Main Article Content
Objective: To estimate the prevalence of central adiposity and to compare the correlation of various measures of fatness with cardiometabolic risk among school age Pakistani children.
Material and Methods: A cross-sectional sample of 85 Pakistani children, ranging in age from six to twelve years, was selected, the study was conducted from January 2011 to November 2011, height, weight, waist circumference, and blood pressure were measured after parental consent, and investigation requests for fasting lipid profile and blood glucose were given. Children with known metabolic disorders or metabolic profile altering medication were excluded.
Results: A total of 26 (30.6%; 95% CI: 20.6 – 40.6%) children had waist circumference above 75th percentile. Triglycerides (p < .001), systolic blood pressure (p < 001), and diastolic blood pressure (p = .013) were significantly higher among those with waist circumference in the highest quartile. Central adiposity, as defined by waist circumference in the highest quartile, showed the strongest correlation with higher values of triglycerides to HDL-c ratio.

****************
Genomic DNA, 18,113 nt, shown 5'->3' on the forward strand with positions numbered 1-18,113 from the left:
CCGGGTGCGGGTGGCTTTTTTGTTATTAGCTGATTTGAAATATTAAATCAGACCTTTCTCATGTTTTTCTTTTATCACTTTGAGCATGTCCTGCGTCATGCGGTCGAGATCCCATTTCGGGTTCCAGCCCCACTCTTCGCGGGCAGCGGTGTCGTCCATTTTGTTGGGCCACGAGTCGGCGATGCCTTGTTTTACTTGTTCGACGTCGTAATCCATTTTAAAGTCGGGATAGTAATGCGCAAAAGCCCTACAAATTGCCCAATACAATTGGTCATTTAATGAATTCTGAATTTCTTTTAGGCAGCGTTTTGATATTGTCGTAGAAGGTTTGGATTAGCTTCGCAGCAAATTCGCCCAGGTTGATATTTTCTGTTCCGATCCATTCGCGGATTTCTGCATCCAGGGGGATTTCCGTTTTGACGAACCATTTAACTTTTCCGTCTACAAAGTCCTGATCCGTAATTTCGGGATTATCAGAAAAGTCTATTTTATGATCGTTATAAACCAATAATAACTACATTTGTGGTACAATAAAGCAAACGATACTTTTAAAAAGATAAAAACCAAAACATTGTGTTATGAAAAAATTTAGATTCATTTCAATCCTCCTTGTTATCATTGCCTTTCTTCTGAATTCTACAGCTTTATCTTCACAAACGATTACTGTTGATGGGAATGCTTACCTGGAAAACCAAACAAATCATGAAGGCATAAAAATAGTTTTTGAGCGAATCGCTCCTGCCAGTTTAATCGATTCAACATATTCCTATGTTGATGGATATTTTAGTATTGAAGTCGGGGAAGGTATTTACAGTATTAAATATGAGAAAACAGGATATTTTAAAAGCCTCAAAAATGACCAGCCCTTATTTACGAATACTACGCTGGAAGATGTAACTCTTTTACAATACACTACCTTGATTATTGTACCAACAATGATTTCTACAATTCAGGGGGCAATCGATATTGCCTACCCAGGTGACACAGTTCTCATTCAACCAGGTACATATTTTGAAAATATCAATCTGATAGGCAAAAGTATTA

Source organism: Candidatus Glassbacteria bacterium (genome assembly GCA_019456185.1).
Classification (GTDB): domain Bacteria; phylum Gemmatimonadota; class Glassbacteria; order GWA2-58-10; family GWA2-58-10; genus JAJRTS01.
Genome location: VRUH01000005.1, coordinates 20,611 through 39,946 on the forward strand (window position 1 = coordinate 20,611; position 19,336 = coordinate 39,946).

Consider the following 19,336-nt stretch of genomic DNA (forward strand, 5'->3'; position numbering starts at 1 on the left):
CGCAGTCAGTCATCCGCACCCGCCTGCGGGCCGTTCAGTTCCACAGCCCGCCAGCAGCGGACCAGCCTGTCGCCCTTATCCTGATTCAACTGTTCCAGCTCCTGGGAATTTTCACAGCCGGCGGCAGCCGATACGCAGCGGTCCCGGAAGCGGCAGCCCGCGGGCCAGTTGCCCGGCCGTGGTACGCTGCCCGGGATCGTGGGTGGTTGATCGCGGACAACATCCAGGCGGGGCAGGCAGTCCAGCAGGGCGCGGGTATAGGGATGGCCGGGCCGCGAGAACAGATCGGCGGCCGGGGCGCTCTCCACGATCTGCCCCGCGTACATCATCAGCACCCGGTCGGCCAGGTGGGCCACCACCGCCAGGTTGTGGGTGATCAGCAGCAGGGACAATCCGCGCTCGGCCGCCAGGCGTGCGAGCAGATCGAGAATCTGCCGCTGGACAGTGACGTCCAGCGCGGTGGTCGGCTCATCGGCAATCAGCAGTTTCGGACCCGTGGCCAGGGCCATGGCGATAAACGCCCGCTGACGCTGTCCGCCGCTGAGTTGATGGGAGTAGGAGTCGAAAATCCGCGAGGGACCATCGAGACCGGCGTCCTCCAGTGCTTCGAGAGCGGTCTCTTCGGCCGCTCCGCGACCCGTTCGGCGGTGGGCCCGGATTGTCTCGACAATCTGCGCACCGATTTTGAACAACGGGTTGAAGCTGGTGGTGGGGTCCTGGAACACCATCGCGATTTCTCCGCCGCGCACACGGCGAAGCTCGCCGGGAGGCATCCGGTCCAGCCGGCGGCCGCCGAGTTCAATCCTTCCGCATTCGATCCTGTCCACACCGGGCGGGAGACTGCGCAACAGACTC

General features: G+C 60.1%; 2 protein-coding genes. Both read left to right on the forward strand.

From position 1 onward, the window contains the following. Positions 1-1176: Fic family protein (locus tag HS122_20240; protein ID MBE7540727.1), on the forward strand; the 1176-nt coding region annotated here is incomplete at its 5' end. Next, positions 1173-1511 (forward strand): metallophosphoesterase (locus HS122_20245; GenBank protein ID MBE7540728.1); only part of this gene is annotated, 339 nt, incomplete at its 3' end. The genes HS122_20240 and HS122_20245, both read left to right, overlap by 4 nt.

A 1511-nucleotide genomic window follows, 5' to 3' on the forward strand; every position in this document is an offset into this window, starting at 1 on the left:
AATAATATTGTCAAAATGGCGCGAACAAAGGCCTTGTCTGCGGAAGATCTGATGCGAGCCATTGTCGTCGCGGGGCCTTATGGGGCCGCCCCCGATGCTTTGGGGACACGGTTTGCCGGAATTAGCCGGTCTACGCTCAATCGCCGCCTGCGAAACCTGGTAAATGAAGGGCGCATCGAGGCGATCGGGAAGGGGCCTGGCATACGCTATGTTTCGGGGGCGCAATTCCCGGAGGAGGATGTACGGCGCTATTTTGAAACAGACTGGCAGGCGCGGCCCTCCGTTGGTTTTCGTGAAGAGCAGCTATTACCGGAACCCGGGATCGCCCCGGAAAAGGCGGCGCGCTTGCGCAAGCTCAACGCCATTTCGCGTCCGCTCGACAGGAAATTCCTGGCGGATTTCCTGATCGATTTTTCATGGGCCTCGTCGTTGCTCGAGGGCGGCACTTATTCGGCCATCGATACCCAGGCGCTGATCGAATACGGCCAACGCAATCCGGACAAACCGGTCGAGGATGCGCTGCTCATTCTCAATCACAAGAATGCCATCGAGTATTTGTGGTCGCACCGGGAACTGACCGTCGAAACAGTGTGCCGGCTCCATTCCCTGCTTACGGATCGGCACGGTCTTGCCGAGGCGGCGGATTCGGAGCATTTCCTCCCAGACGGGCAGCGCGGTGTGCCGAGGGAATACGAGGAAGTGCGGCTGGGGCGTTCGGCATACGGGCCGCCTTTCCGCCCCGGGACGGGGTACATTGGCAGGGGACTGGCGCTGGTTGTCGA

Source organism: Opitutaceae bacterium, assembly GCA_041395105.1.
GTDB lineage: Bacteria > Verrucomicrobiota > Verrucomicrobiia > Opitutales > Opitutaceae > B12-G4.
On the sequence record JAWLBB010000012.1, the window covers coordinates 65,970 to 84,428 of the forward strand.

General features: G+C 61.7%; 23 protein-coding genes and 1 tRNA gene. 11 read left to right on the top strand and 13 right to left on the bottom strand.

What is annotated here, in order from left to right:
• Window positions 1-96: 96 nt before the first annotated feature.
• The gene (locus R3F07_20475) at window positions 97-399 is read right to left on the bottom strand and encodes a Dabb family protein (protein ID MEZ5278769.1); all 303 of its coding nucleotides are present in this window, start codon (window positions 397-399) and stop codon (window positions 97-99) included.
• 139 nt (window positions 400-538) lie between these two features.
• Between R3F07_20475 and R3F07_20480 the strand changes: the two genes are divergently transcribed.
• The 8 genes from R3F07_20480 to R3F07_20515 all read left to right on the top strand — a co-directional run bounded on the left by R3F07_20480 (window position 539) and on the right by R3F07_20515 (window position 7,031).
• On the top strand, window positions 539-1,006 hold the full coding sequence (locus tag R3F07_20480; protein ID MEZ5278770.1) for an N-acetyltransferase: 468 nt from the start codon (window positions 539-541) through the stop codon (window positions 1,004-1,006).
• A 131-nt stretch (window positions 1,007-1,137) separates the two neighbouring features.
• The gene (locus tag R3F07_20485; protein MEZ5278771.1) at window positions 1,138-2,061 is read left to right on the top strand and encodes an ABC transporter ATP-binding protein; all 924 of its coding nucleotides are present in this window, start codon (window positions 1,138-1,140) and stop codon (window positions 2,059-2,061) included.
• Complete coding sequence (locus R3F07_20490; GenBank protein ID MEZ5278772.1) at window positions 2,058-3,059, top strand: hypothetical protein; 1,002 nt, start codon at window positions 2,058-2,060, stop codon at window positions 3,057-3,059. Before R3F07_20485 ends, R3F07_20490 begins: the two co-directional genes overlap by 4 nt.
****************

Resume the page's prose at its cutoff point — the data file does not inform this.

Conclusion: Among the various measures of fatness, central adiposity has the strongest association with cardiometabolic
risk as measured by elevated triglycerides and reduced high density lipoproteins.
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